Monday, June 14, 2010

No, We Shouldn't Document That

"We should document that" is not an uncommon phrase. It usually means "something is a little weird and our users might take it the wrong way, or maybe they already have taken it wrong." It's a place where you're doing something your users will find confusing or non-intuitive. Consider these examples:
  • Our login page asks for "username" but we expect you to provide an email as your username. People keep clicking "Forgot username", so we should document that your username is the email you signed up with.
  • When patching the high-availability system, support must patch the passive half of the pair first. Patching the active half first leads to system downtime. We should document that for support.
  • We can register our system in DNS at installation time (go us!) but only if you provide the username and password of someone with permission to do so.

Every "we should document that" is a bug until proven otherwise.

If you have to document it, most of the time that means you've designed it or implemented it in a confusing way. So yes, please document it. Then log it as a bug and make it less confusing. Sometimes that's as simple as changing a label - "email" instead of "username". Sometimes it's harder, like making a high-availability configuration patchable from either half with transparent failover. Sometimes, it's even dependent on a third-party system, and involves moving the documentation into the product (e.g., "please enter the username and password for a user with permission to create DNS entries") rather than removing documentation entirely.

So no, we shouldn't document that. Instead, we should fix that. Let's quit with the post facto workarounds and start actually fixing the weirdness in our application up front.


  1. I agree with 'Every "we should document that" is a bug until proven otherwise'.

    But sometimes the business needs, priority, available resources, where you are in the release cycle, etc requires that a "we should document that" bug be fixed via documentation, rather than a code fix.

  2. Joe, you're right. Just because it's a bug doesn't mean it'll get fixed for this release, for the next release, or ever. Treating it as a bug allows you to make that decision explicitly, though, rather than sweeping it under the rug with a casual "it's documented!"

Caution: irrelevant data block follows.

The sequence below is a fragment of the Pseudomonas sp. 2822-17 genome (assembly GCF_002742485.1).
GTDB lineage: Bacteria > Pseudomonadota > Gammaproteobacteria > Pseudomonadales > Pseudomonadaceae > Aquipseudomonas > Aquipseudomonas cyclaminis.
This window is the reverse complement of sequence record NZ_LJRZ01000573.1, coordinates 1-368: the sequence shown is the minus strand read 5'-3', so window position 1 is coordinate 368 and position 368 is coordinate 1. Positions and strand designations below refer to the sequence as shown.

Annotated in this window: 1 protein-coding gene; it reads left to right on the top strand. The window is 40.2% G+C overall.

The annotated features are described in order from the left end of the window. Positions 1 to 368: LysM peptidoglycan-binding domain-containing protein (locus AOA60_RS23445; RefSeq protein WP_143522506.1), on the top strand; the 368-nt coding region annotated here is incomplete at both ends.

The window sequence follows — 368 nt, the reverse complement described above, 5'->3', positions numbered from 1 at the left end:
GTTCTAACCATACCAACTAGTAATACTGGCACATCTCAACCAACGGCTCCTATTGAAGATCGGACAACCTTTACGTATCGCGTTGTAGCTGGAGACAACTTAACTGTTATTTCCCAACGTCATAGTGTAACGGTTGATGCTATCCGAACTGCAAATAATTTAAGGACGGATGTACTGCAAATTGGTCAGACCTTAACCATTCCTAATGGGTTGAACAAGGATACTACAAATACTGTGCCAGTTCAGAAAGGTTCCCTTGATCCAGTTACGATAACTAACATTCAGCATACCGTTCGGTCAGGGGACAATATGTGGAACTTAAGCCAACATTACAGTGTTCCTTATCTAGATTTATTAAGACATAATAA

3. I also agree with 'Every "we should document that" is a bug until proven otherwise' but to a point. There are cases where if the customer submits a defect onto your product, your company has to pay for that defect, unless that has already been documented prior to release. Would documenting everything you see help prevent these costs? Or would it make matters worse by scaring customers away?

  4. Sakamoto - sure. We usually call those "Release Notes" and specifically the known issues section. Bugs get documented in various ways; it's just important that the documentation not be a replacement for the bug.

  5. I would say that any perceived need for documentation is a good point to think about how to simplify that documentation (possibly to nothing). As you said, if you make things work nicer/better/more obviously (or just work), you might have to write and maintain less documentation.

    If it's hard to describe how it works, perhaps it shouldn't work that way!

  6. I think this depends on whether you are targeting expert users or not. We typically end up with a substantial bit of user documentation in our work, but our users tend to be in the application eight hours per day. Sometimes things are harder to learn, but increase the system throughput, so they make sense to keep, like the keyboard shortcuts in GMail or Excel.

    Configuration options for changing the number of request threads your web browser opens need to be documented, how to go a back a page shouldn't need to be. User documentation isn't all evil, right?

  7. I don't think anyone is saying that all documentation is evil -- it's just a "smell" and hence and opportunity of seeing if we can make it clearer/more obvious and hence simplify the documentation.

  8. Hi Catherine,

    Good post. I wrote one myself based on yours here
    The "Release Notes" also are a too easy get-away and will not make customer very happy. But in principle I think companies usually care about usability and try to improve. But also heap of documentation is building up in parallel :)